DragonFly BSD


Powersaving with DragonFly laptop

Here are some hints to make DragonFly laptop suck less power and therefore run longer and cooler.

At first general note - just blow dust out of your laptop. Due to nature of cooling used in laptops this might make huge difference in temperature. I've seen laptops where temperature dropped ~20°C after 5 seconds blowing session.

CPU C states

Let CPU(s) switch to lower C-states than default C1. In DragonFly this can be controlled by hw.acpi.cpu.cx_lowest or hw.cpu[NUM].cx_lowest sysctl(8). CPU(s) have to support lower states. With hw.acpi.cpu.cx_lowest you can control all CPUs (cores) at once, with hw.cpu[NUM].cx_lowest every CPU individually. hw.cpu[NUM].cx_supported gives to you the list of supported C-states and latencies of each supported state (how long it takes to switch from Cx to C0). hw.cpu[NUM].cx_usage gives to you some statistics.

In my Lenovo Thinkpad X61s relevant sysctl's look like this:

 $ sysctl hw.acpi.cpu.cx_lowest
 hw.acpi.cpu.cx_lowest: C3

 $ sysctl -a | grep ^hw.cpu
 hw.cpu0.cx_supported: C1/1 C2/1 C3/17
 hw.cpu0.cx_lowest: C3
 hw.cpu0.cx_usage: 0.00% 0.80% 99.19%
 hw.cpu1.cx_supported: C1/1 C2/1 C3/17
 hw.cpu1.cx_lowest: C3
 hw.cpu1.cx_usage: 0.00% 0.48% 99.51%

On my idle laptop switching lowest to C3 from C1 makes ~2.5W difference in power consumption and 10°C difference in temperature.

ACPI supports only states up to C3, but modern mobile CPU's support C-states up to C6. CPU's can be forced to enter these lower states, but it's not really recommended. If you really want to experiment with this, you have to consult the manual of chipset you are using.

My brief experience shows that there is no difference in power consumption whether you are using C4 or lowering a voltage with est(4). C5 and C6 can make sense in tickless system only (DragonFly isn't such).

You can find more general info about processor C-states here.


Use est(4) if possible. The one currently in the DragonFly kernel doesn't support modern multicore CPU's. I'm using the one written by Michal Belczyk you can get from here.

In my Lenovo Thinkpad X61s relevant sysctl's look like this:

 $ sysctl machdep.est
 machdep.est.frequency.available: 1200 1400 1600
 machdep.est.frequency.current: 1200
 machdep.est.frequency.target: 1200
 machdep.est.voltage.available: 940 956 972 988 1004 1020 1036 1052 1068 1084 1100 1116
 machdep.est.voltage.current: 940
 machdep.est.voltage.target: 940

Switching to minimums (frequency really doesn't matter in idle machine though) makes ~1.7W difference in power consumption in my idle laptop.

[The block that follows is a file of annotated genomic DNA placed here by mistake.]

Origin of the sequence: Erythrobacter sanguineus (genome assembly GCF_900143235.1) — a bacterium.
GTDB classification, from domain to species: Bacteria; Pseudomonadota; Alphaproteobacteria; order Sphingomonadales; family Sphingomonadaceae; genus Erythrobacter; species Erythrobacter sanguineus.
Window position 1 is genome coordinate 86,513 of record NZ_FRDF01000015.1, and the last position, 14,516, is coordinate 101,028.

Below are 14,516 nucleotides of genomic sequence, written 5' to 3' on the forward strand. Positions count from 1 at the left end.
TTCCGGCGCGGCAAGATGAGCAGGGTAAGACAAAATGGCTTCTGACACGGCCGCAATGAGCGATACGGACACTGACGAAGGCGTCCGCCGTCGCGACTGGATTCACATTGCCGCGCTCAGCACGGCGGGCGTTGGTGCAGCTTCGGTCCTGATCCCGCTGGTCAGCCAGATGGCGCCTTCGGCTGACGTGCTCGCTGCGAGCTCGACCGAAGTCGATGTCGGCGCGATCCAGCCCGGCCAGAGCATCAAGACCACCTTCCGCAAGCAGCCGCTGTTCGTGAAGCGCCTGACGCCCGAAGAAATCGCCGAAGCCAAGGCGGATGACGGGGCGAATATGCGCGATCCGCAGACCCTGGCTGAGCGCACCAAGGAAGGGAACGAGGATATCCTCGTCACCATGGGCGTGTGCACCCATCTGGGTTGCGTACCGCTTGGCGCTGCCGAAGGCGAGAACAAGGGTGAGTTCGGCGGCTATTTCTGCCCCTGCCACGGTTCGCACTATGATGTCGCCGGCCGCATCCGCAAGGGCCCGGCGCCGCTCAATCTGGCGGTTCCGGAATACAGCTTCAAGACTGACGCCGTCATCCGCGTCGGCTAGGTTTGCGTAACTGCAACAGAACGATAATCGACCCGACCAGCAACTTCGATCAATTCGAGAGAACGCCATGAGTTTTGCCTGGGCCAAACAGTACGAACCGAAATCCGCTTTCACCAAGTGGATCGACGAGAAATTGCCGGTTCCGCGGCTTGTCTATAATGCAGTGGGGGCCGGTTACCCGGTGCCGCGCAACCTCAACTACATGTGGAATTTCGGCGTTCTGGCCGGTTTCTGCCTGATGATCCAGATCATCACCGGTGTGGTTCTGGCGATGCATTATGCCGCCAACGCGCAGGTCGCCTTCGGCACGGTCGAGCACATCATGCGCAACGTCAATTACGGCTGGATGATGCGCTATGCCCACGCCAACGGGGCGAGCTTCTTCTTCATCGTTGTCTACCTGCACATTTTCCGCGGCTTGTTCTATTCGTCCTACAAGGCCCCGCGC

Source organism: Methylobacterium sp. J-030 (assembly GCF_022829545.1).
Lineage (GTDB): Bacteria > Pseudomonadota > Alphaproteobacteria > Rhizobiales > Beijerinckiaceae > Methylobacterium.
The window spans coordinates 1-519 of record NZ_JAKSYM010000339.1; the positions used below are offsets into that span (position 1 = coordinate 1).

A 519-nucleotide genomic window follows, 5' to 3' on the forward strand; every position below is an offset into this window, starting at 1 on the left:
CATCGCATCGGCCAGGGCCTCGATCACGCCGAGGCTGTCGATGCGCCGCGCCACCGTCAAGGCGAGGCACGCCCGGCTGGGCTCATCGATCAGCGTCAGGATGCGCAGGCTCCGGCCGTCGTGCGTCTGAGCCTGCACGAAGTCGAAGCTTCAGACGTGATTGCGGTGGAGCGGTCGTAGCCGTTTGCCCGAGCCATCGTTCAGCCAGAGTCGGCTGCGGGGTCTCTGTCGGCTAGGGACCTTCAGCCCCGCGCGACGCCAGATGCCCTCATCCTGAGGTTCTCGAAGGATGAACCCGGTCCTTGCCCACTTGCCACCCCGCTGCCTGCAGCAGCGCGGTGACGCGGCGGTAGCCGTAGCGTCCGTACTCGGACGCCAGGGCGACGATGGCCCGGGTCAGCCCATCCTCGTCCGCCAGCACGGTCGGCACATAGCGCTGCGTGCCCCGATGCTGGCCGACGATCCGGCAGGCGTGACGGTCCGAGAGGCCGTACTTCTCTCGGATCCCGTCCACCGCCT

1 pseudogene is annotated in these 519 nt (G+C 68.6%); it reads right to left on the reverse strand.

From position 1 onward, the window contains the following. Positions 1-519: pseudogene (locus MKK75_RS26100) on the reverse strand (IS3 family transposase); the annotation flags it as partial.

CPU P states

Alternatively to EST one can use CPU P states which make the frequency scaling features of the CPU accessible through a standardized interface. CPU P states work on multicore CPUs and the frequencies can be scaled individually depending on the hardware capabilities.

The relevant sysctl's look like this on leaf.dragonflybsd.org:

 $ sysctl hw.acpi.cpu | grep px
 hw.acpi.cpu.px_dom3.available: 2600 1300
 hw.acpi.cpu.px_dom3.members: cpu3(2600)
 hw.acpi.cpu.px_dom3.select: 2600
 hw.acpi.cpu.px_dom2.available: 2600 1300
 hw.acpi.cpu.px_dom2.members: cpu2(2600)
 hw.acpi.cpu.px_dom2.select: 2600
 hw.acpi.cpu.px_dom1.available: 2600 1300
 hw.acpi.cpu.px_dom1.members: cpu1(2600)
 hw.acpi.cpu.px_dom1.select: 2600
 hw.acpi.cpu.px_dom0.available: 2600 1300
 hw.acpi.cpu.px_dom0.members: cpu0(2600)
 hw.acpi.cpu.px_dom0.select: 2600
 hw.acpi.cpu.px_global: 2600

Both, EST and CPU P states sysctl's can be adjusted automatically depending on the system load with sysutils/estd from pkgsrc.


Switch backlight to (usable) minimum. There might be several ways to do it, you have to find the one which works for you.

Things you can look at:

Switching backlight brightness from 100% to 20% (still completely usable) with acpi_video(4) makes ~2.6W difference in power consumption in my X61s.

Network interfaces down

Put network interfaces not in use to down (ifconfig if[NUM] down). This can make huge difference in both power consumption and temperature especially with wireless devices.

It makes ~2.5W difference in power consumption and 10°C difference (according to acpi_thinkpad(4) sensors) in my X61s with ath(4) card.

Unused devices

DragonFly lets you put devices not in use (no driver attached to it) to the D3 (power off) state. By default no device is put into D3, but you can control it with hw.pci.do_power_nodriver tunable (set it to 3 if you don't have good reason not to do it). You can switch devices into D3 at runtime via unloading module (ie. making a device "not in use"). Please note that unloading/loading modules is not well tested and it's common that unloading module (or loading it after unloading) makes device unusable or even panics a system.

Savings highly depend on hardware. There are some numbers from my X61s:

Here you can find more general info about devices' D-states.


Some AHCI host bus adapters have link power management support. This feature can be controlled with a per-port sysctl.

 $ sysctl hw.ahci0
 hw.ahci0.0.link_pwr_mgmt: 2

Enabling AHCI link power management can save ~0.8W.

More to come ...